Arjun Badola

The science of investing

Here is a short article on some takeaways from the book I just read ‘The Science Of Hitting’ by Ted Williams & John Underwood.

Three Golden Rules To Hit

Here are the following three golden rules which Ted William followed in his entire baseball career.

  1. To get a good ball to hit: Ted William had a ‘Strike Zone’. If a pitch would fall into his area only then he would hit it as hard as he could, otherwise he would not try for a home run.
  2. Proper thinking: According to the author proper thinking is developed by doing proper homework that is like understanding what is the guy’s best pitch, how did they get you out last time, etc.
  3. To be quick with the bat: As soon as you realize it’s your pitch you must be well prepared and hit the pitch! Well prepared means you must have practiced, practiced, and practiced to hit the pitch.

Now lets see how these rules apply to investing….

First rule

This rule requires discipline.

The author says that, “the baseball swing is not a grooved swing. It is more tailored to the individual, more natural and being natural is the most important thing.”

That means each player would have a different swing at which he would be great.

Similarly in investing people have different ‘circle of competence’ i.e. Strike Zone. In investing your strike zone will include the companies which you understand.

You must always invest in the companies which fall under your circle of competence and not swing at a company just because it seems cheap.

Before ending this first rule I would like to quote Warren Buffett here:

The stock market is a no-called-strike game. You don’t have to swing at everything–you can wait for your pitch. The problem when you are a money manager is that your fans keep yelling, ‘Swing, you bum!’- Warren Buffett

Second Rule

The author says 50% of the hitting is dependent on ‘proper thinking’. It is just not studying the pitcher or the situation of the game but to also ‘anticipate’. In baseball when the hitter is about to get its pitch, there are always some voices from the audience ‘guessing’ the pitch. They shout, ‘don’t do it!’.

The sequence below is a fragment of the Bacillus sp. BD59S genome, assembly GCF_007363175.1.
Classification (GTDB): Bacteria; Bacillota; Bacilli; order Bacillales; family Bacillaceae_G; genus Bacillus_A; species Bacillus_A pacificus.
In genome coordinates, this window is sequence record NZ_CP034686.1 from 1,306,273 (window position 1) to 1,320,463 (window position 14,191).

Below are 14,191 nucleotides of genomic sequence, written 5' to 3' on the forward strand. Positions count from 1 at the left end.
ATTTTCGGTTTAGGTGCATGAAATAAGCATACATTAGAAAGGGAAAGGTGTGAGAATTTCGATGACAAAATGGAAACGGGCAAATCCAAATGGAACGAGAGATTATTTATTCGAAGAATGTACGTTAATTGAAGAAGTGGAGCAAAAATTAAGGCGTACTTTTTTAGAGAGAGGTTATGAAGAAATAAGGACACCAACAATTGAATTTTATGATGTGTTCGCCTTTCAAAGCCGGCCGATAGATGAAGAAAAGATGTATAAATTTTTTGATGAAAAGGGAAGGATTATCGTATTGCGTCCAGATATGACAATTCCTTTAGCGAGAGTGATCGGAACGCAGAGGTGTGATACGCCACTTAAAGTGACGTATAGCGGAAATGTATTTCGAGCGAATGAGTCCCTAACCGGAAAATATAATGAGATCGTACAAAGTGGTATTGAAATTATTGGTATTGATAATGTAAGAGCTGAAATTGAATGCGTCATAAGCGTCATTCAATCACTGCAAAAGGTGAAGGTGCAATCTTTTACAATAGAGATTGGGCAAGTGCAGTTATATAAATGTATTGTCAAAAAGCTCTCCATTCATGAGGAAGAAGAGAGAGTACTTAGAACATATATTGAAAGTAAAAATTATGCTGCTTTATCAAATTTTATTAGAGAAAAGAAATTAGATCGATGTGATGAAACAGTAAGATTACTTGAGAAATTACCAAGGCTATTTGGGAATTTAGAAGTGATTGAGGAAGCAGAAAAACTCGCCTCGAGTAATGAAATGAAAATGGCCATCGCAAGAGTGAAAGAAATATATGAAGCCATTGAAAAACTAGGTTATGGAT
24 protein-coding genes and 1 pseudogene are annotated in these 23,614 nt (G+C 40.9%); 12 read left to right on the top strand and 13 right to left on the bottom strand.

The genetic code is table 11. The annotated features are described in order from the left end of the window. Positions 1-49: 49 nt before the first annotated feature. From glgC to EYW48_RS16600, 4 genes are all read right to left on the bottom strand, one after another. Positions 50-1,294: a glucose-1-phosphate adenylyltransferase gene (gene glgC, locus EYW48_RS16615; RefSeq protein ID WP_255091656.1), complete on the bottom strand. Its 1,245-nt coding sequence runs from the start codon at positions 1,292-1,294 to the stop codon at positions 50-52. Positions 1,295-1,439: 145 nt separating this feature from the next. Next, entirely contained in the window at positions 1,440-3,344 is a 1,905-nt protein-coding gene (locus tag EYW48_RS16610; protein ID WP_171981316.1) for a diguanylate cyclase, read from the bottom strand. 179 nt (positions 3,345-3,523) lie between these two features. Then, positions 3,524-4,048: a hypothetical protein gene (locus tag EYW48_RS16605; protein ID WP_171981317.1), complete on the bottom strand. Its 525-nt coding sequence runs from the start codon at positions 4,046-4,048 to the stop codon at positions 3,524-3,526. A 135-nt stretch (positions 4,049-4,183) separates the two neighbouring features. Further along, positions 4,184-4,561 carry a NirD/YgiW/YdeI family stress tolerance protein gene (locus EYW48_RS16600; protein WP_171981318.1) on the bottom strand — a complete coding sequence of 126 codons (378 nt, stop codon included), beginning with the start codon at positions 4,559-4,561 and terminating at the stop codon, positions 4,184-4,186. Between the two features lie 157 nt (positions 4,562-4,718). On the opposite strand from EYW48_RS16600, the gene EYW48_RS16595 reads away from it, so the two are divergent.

This looks very similar to the investing world.

In the world of investing people will try to throw their own views on you and will try to convince you about a stock which they own. This generally happens for getting validation.

People generally lack the ability to stand against the crowd. They always want some kind of validation. Sometimes this goes to such an extent that they would give up their own conviction if there is no validation received.

I believe wealth is built through holding stocks for a very long time. To do so you must have a very strong thesis about your investment decision otherwise people will confuse you so much that you might end up doing what everybody wants you to do.

Further, to have such a strong conviction you must learn to stand against the crowd. It won’t be easy my friend, but surely it will be worth it.

Third rule

The third rule deals with not timing the market.

In simple words as soon as you see an opportunity go for it at a reasonable price, don’t wait for it to fall a little more. By trying to get that ‘perfect’ price you might end up losing the potential of great gains if the price never falls to your ‘perfect’ level.

In the investing world you only need a few great ideas in your whole lifetime so as soon as you see it don’t miss it. Don’t try to get a cheaper bargain just because you think the price is falling.

Therefore, you must also not hesitate to unload your pile of cash whenever you see the opportunity in front of you as long as it falls under your circle of competence.

(Thanks to Mojo Handykraftz for reading drafts of this.)